News & Politics

The Nats Are Letting in 5,000 Fans on Opening Day

Ex FDA Commissioner Scott Gottlieb advised the team on how to safely host fans at the ballpark.

Photo by Evy Mages

After a full season of playing in empty stadiums, the Washington Nationals will allow 5,000 fans back into the ballpark for Opening Day on April 1 and will seek permission from the city to expand capacity for future games.

“We cannot wait to have our fans in the stands again, wearing red and cheering on the Nats, as we begin our quest for another World Championship,” Mark Lerner, the team’s managing principal owner, said in a statement issued late Monday, when the decision was announced. 

At this point, though, the Nats are only making tickets available to season ticket holders. In the press release, the team said information about ticket sales to the general public “will be announced at a later date and based on availability.”

Lerner said the team has worked with former FDA Commissioner Scott Gottlieb, as well as other health experts, Major League Baseball officials, and the DC government in order to make sure they can safely host fans. They’ve put hundreds of hand sanitizer stations around the ballpark, installed MERV-13 air filters in the indoor locations, and beefed up their stadium cleaning efforts. 

They’ve also instituted a number of new safety protocols for fans. Fans will be required to wear masks at all times, except while eating or drinking. Tickets will only be made available digitally—the Nats won’t be offering hard-copy tickets this season—and no cash will be accepted at the stadium’s parking facilities or concession stands. All fans must enter and exit the stadium through the specific gate that’s assigned to them on their ticket.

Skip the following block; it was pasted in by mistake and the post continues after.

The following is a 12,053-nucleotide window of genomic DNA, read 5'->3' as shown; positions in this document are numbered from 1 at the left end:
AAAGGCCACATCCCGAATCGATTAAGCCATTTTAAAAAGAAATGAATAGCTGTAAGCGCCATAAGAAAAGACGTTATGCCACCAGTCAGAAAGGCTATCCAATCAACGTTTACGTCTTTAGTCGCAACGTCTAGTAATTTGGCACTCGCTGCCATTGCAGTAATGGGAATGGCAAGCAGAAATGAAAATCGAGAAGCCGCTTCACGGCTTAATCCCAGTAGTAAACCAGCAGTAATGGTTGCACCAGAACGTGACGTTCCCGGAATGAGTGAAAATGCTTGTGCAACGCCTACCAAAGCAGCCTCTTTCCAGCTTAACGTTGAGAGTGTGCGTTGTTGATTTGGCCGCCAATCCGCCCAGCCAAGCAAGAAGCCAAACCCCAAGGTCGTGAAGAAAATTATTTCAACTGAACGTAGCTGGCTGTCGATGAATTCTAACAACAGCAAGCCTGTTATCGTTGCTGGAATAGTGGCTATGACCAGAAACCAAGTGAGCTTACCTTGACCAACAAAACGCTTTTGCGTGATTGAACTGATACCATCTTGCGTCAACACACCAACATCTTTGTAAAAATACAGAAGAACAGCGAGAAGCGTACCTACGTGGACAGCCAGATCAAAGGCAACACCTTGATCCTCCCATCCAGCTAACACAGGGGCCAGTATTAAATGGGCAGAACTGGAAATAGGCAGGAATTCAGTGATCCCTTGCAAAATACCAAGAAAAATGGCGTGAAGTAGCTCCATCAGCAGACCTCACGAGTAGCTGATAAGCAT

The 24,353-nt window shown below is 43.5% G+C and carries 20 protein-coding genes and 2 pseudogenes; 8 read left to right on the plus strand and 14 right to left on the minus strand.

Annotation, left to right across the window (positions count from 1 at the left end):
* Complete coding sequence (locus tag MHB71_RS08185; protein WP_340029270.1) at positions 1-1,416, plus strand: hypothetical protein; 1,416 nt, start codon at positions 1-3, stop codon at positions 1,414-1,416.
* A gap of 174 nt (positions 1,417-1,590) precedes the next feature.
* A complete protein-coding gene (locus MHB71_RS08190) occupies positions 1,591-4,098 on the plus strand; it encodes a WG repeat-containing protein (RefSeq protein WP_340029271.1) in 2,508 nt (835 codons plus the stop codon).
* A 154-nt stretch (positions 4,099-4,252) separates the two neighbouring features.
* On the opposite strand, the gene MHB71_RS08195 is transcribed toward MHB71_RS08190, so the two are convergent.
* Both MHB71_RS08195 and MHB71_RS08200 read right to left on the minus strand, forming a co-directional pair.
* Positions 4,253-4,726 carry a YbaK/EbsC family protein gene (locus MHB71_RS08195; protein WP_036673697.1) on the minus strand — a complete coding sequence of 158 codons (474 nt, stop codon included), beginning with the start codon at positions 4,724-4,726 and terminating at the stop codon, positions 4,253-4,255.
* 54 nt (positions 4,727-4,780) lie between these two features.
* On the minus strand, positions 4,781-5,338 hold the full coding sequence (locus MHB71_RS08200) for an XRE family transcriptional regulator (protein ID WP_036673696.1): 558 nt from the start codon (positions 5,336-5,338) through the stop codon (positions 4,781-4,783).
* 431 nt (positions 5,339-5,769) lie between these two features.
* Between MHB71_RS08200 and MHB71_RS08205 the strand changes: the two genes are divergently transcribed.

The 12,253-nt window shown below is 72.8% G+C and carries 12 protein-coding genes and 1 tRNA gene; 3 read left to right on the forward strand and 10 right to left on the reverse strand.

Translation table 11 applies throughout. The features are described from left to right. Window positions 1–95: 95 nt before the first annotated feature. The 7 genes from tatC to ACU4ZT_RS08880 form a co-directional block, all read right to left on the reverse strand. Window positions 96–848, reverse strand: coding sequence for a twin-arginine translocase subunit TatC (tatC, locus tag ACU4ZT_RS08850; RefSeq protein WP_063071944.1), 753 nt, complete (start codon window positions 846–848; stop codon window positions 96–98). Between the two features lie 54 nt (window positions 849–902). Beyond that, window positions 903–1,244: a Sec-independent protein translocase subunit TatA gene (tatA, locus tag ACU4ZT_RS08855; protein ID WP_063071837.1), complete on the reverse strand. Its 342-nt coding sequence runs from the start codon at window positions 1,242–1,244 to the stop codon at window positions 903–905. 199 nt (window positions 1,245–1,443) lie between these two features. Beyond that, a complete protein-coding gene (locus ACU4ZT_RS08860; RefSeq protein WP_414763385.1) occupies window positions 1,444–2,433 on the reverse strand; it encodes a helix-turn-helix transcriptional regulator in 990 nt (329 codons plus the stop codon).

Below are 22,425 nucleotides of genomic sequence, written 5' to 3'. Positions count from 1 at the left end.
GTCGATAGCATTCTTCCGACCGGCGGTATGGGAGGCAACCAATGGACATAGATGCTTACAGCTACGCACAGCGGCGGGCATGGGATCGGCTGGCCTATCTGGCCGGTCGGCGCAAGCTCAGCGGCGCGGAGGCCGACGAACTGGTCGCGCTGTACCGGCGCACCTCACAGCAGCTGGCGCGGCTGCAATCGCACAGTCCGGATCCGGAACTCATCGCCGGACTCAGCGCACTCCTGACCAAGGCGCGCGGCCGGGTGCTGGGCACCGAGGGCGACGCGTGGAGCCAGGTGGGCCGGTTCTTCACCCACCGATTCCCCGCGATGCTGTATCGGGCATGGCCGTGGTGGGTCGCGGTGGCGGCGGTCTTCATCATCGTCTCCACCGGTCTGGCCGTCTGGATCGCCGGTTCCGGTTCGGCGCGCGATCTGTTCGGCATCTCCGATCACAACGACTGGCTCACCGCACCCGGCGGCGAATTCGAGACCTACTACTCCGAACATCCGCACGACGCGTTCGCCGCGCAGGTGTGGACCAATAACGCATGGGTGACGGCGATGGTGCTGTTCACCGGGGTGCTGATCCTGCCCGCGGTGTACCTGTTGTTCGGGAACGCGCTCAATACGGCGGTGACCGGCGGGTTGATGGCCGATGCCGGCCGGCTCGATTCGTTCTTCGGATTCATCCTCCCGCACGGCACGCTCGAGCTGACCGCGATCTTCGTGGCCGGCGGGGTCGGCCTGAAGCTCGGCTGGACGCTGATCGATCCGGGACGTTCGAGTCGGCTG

The news comes one day after the city granted D.C. United permission to host up to 2,000 fans in their stadium for home games this season. The Caps and Wizards have told Washingtonian that they have submitted requests to the city to allow fans into their arena as well.

In the press release, the Nats said they would begin conversations with city officials this week about increasing the number of fans that could be allowed into the stadium for the team’s second set of home games, starting April 15.

Most other MLB teams have announced plans for similarly sized crowds, with the Nats’ 5,000 number ranking above Boston (4,000) and the New York Mets (4,200) but below the Yankees (5,400), Philadelphia (8,600) and Baltimore (11,000), according to Anyone eager for a complete, pre-covid baseball experience can also buy a ticket to Texas, where the Rangers are the first team to re-open at full capacity. Unfortunately for Washington fans, the Nats do not play them this year.

Senior Writer

Luke Mullins is a senior writer at Washingtonian magazine focusing on the people and institutions that control the city’s levers of power. He has written about the Koch Brothers’ attempt to take over The Cato Institute, David Gregory’s ouster as moderator of NBC’s Meet the Press, the collapse of Washington’s Metro system, and the conflict that split apart the founders of Politico.